A more systems-oriented approach has included manual or computerized systems that remind patients to make follow-up appointments and to prompt staff to generate reminder cards for patients (46, 59). These programs improve adherence to follow-up and enhance efficiency for office practices. Reminders for patients improved the rate of annual dilated eye examinations in one setting (49); this study found that calling patients was superior to repeatedly sending letters about missed appointments. Use of a prompting database that sent reminders directly to patients to have them provide blood and urine sample increased annual measurements of hemoglobin A1c and screening for microalbuminuria (59).

Education in self-management, including skill building, has helped improve glycemic control and patients' abilities to cope with chronic disease. Specific teaching programs have shown improvements in quality of life, glycemic control, and adherence to screening recommendations (6063).

Like most chronic diseases, diabetes is complex in its biology. This complexity; the lifelong nature of the disease; the numerous challenges in treating and managing it; and the importance and interplay of the role of the patient, the provider, and the system, the task of delivering high-quality diabetes care can seem daunting indeed. Fortunately, the scientific base for preventing the complications of diabetes is large and increasing. We have direct evidence that currently available efficacious treatments can be comprehensively implemented in real-life settings, and this can reduce vascular events by at least 50% (64). We also have evidence that type 2 diabetes itself may be prevented or substantially delayed (5).

Translation research is a way of making evidence a part of clinical and public health practice. Although the field of translation research has progressed considerably, several new avenues must be pursued to meet the challenges of chronic disease control in the 21st century. Beginning with studies aimed at documenting quality of care using nonstandard measures, the field has evolved toward better and more standard characterization of quality of care and better understanding of barriers to improvements in quality of care. Numerous small studies have tested simple patient-, provider-, and system-level interventions to improve care. Some of the more advanced development in diabetes translation includes multicenter studies using a common protocol and the testing of integrated models of care. Other studies have documented the feasibility of implementing system-wide re-engineering and its beneficial effect on diabetes care (65). The long-term impact on health outcomes, quality of life, and cost of strategies aimed at improving diabetes care at patient, provider, and system levels is not known.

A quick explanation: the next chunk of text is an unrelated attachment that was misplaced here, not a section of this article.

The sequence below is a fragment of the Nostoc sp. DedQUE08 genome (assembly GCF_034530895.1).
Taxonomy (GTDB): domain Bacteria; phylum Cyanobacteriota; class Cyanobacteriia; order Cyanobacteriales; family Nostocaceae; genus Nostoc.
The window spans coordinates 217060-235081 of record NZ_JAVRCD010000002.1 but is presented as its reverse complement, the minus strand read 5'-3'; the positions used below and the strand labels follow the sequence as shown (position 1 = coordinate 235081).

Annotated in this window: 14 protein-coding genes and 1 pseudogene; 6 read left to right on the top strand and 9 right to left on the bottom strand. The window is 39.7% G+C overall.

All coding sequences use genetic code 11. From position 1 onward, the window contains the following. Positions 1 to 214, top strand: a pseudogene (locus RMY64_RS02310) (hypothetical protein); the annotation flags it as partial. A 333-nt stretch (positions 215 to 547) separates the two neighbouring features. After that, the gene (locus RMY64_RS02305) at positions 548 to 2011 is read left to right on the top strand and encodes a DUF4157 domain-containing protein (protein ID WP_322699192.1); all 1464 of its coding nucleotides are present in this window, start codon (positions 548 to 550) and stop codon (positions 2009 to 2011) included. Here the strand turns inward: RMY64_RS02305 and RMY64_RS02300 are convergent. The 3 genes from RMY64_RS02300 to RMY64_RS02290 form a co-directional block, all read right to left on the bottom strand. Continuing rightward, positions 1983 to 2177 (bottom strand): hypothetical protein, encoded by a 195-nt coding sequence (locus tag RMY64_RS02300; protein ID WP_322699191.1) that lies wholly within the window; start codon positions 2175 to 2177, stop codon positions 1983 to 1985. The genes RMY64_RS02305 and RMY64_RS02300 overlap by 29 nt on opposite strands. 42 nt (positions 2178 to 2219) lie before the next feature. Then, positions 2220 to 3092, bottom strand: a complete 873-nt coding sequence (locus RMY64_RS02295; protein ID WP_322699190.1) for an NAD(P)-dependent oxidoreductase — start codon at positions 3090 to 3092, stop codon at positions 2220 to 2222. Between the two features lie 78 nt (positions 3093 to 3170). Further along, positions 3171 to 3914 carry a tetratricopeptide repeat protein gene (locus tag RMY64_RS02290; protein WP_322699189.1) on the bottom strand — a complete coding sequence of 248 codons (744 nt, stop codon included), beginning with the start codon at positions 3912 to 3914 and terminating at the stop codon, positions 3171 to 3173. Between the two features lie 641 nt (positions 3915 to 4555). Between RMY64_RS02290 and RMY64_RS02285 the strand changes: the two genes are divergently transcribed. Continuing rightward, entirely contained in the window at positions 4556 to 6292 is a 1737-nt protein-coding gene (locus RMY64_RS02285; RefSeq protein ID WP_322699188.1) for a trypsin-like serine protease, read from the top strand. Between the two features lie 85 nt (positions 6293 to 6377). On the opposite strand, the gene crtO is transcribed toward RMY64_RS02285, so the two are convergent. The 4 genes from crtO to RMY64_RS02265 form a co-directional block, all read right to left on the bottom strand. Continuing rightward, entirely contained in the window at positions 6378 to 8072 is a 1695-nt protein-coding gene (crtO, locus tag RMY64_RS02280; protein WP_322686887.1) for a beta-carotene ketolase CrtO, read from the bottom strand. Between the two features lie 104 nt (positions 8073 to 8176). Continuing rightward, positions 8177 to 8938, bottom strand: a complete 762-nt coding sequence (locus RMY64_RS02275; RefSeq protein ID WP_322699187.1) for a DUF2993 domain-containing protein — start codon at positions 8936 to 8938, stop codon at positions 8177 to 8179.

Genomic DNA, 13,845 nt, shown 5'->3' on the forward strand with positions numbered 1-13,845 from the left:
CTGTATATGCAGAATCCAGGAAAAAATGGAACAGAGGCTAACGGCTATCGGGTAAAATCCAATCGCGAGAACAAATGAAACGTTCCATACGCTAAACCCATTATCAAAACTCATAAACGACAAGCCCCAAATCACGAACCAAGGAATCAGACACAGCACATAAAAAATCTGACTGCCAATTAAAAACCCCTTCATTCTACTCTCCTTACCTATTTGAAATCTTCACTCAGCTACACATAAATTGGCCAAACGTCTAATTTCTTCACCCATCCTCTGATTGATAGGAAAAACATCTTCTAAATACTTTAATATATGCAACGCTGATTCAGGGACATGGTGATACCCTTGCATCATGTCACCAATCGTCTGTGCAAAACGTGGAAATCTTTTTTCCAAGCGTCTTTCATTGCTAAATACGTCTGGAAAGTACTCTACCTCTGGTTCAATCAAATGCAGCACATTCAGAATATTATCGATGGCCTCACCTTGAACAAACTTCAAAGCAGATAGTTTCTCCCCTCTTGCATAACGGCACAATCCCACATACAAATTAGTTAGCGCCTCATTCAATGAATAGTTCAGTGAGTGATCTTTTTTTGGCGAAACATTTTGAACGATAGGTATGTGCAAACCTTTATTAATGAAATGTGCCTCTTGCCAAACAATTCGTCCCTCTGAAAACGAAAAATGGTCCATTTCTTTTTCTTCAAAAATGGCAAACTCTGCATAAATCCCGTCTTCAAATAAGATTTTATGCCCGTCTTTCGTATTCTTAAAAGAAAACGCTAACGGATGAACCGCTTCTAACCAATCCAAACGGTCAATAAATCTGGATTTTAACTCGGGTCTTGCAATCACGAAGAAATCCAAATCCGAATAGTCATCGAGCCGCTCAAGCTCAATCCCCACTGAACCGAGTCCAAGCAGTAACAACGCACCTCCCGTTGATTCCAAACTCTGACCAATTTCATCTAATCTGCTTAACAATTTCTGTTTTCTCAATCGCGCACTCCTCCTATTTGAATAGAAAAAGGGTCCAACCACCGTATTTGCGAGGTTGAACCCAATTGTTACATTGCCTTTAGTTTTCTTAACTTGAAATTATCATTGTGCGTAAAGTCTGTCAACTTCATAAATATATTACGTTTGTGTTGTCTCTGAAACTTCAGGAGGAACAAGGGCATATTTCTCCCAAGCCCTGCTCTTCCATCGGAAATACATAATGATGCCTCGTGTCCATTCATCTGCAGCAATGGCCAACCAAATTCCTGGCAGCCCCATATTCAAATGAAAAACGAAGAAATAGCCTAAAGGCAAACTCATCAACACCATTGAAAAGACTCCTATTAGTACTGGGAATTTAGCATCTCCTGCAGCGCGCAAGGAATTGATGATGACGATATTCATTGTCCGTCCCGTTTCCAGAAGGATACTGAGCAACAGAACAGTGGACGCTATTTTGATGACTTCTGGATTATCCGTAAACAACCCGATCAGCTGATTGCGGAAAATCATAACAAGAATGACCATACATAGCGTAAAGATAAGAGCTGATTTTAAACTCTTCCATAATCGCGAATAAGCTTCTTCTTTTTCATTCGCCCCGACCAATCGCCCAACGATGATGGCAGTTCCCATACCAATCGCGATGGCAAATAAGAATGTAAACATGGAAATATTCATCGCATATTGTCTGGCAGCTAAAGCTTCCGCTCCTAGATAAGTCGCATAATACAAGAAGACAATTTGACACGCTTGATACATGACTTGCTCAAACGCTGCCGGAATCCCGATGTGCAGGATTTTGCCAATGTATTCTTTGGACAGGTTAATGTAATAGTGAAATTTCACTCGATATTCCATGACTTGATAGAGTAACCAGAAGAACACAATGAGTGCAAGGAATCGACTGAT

Small single-site studies have shown the promise of several interventions at the patient, provider, or system level for improving care. Where individual studies may provide less compelling evidence on the benefit of interventions, comprehensive systematic reviews and meta-analysis may play a vital role. For example, a systematic review by Renders and colleagues (66) found that multifaceted professional interventions may enhance the performance of providers in managing diabetes care; organizational interventions that involve regular calling and reviewing of patients (central computerized tracking systems or nurses who regularly contact the patient) can also improve diabetes management; patient-oriented interventions can lead to improved patient outcomes; and nurses can play an important role in patient-oriented interventions by educating patients or facilitating patient adherence to treatment.

A variety of these interventions, alone or in combination, must be more formally tested in larger randomized practical trials or replicated in several settings so that the findings are more generalizable. Such studies should include multiple outcomes, including those of special interest to patients (such as patient satisfaction and quality of life) and policymakers (such as cost and cost-effectiveness). One ongoing observational, multicenter cohort study, TRIAD (Translating Research Into Action for Diabetes) (6), is examining many of these issues.

Over the past century, our health care system has evolved from the management of acute diseases and is not optimally suited for managing chronic disorders. The Institute of Medicine (67) has argued strongly that newer systems of care and newer ways of thinking are needed to tackle complex diseases such as diabetes. This means that translation research, which should incorporate the principles of complex systems (6871), must be designed to understand the system as a whole and not simply its parts. The model for process of change in a simple mechanical system is woefully inadequate for dealing with the complex, interactive, interconnected, and adaptive systems in which the prevention and treatment of diabetes operate. As a result, we will need translation research that is sufficiently multidisciplinary to include new science such as complexity, leadership, and the management of change while continuing to draw on epidemiology, health service research, sociology, policy science, economics, operational research, and other fields. The challenges and opportunities offered by translation research are tremendous, and we need to grapple with them to stop the onrushing tide of diabetes both in the United States and around the world.

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Figures

Grahic Jump Location
Figure.
Translation research in the context of other types of research and public health assessments.
Grahic Jump Location

Tables

References

Narayan KM, Gregg EW, Engelgau MM, Moore B, Thompson TJ, Williamson DF, et al..  Translation research for chronic disease: the case of diabetes. Diabetes Care. 2000; 23:1794-8. PubMed
CrossRef
 
Garfield SA, Malozowski S, Chin MH, Venkat, Narayan KM, Glasgow RE, Green LW, et al..  Considerations for diabetes translational research in real-world settings. Diabetes Care. 2003; 26:2670-4. PubMed